I tried using it again to parse Inkscape generated SVG files but I couldn’t force it to avoid trying to automatically load images when parsing the XML. The project doesn’t contain good documentation about customizing behavior when parsing the file (maybe it even doesn’t let you) and the page is a bit outdated, also SVN for the project was not working when I tried to reach it yesterday.

After that, I found Batik from The Apache XML Graphics Project. At first glance, it looked a lot better than the other one, also it is on Maven Central.

Using it wasn’t so easy as I thought, I was using the latest version deployed in the Maven central repository but when I took a look at the online documentation it wasn’t the same version, the examples were outdated. Another problem of the library is that it seems AWT dependent and that could be a problem if I want to use it on Android.

Also, there were no sources nor javadocs on Maven central so I couldn’t explore the library to understand the behavior easily. I was getting a bit bored and anxious to have something working, so I left the library.

At the end, I am parsing the SVG by hand but I plan to give another opportunity to both libraries.

I will talk more about Inkscape and how I am using it in the next posts.

Some comments about last post

About the camera zoom I mentioned the last post, Rubén asked me why not using multi touch well known gestures (it seems natural), I thought about adding them but I remembered some people have single touch devices so they wouldn’t be able to use the zoom feature. I end making a single touch implementation, however, I have the idea to implement both solutions in the near future.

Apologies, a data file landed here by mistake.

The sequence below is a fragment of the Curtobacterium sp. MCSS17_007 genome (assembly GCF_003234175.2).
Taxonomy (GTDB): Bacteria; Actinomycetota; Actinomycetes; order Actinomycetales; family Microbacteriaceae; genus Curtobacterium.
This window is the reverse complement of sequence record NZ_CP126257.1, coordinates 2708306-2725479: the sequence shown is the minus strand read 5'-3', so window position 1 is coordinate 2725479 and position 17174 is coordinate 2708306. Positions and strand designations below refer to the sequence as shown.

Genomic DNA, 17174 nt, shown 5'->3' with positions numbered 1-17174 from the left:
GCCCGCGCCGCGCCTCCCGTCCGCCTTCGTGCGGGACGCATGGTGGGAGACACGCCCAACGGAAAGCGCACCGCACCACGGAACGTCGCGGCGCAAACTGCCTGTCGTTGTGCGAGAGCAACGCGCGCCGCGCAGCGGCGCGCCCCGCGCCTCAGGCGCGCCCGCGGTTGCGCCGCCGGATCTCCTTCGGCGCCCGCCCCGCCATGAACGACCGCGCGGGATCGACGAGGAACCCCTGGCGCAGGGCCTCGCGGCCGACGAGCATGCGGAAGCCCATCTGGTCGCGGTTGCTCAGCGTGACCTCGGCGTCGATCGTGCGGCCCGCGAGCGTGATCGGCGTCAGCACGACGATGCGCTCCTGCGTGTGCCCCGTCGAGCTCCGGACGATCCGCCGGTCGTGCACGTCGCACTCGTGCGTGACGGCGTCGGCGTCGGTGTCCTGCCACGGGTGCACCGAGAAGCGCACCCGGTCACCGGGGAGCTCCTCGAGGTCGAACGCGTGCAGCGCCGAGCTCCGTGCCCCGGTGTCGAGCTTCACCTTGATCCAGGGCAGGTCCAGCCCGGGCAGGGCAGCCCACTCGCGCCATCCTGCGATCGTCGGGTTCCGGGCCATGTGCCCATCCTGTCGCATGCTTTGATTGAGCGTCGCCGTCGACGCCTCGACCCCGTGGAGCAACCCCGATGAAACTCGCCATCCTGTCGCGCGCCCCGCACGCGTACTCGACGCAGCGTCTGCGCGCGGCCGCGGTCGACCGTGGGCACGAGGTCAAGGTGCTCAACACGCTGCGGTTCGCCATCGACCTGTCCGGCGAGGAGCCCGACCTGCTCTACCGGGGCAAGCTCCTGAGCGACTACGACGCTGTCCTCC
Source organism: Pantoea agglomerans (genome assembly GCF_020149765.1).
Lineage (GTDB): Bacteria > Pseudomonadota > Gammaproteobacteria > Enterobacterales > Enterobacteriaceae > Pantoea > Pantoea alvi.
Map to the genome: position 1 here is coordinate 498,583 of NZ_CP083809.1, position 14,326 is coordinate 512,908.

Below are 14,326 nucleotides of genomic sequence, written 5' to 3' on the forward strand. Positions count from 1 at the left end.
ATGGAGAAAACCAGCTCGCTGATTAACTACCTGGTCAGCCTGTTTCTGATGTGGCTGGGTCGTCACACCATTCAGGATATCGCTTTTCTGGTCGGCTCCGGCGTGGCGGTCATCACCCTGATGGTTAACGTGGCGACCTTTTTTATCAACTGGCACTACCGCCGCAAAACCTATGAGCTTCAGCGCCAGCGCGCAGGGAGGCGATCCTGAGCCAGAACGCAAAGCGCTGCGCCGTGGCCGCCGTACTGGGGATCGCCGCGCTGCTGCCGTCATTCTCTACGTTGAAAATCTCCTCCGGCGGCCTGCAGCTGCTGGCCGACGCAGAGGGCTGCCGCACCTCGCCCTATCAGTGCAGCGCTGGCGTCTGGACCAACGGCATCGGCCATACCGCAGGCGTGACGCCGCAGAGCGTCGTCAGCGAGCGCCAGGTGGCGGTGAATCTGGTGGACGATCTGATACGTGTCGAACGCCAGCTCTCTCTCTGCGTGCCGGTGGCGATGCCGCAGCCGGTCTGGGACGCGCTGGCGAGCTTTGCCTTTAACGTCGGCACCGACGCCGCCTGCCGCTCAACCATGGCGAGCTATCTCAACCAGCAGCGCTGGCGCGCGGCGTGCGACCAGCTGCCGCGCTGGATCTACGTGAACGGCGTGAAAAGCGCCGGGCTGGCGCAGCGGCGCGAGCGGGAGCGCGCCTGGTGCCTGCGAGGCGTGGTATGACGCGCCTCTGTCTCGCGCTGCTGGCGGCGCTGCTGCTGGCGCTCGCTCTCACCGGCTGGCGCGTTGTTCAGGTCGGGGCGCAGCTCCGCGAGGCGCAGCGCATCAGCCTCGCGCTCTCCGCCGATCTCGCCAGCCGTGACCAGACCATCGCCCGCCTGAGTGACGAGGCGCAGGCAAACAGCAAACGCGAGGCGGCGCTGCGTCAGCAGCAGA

The game is progressing really slow, I am a bit stuck deciding what to do next.

One of the things I was on was testing a new bow controller where you press over a circular area and fire direction is calculated based on the pressed point and the center of the circle.

There are two versions to control the bow power, one is based on the pressed time, if you press and release quickly it will shoot a weak arrow, if you press and maintain it will fire a strong one.

The other one controls the bow power by the distance of between the pressed position and the circle center:

Archer Vs Zombies - Screen Controller

Archer Vs Zombies - Controller Example - Screen Controller

Another thing I was working on was a camera controller, a way to move and zoom the screen easily. The idea is to press over the screen and move the pointer to move the camera, also if you maintain pressed it will let you zoom in/out. In order to do that, I had to limit some areas where the controllers are enabled or not to avoid both controllers acting at the same time. That is one of the reasons I added the circle bow controller.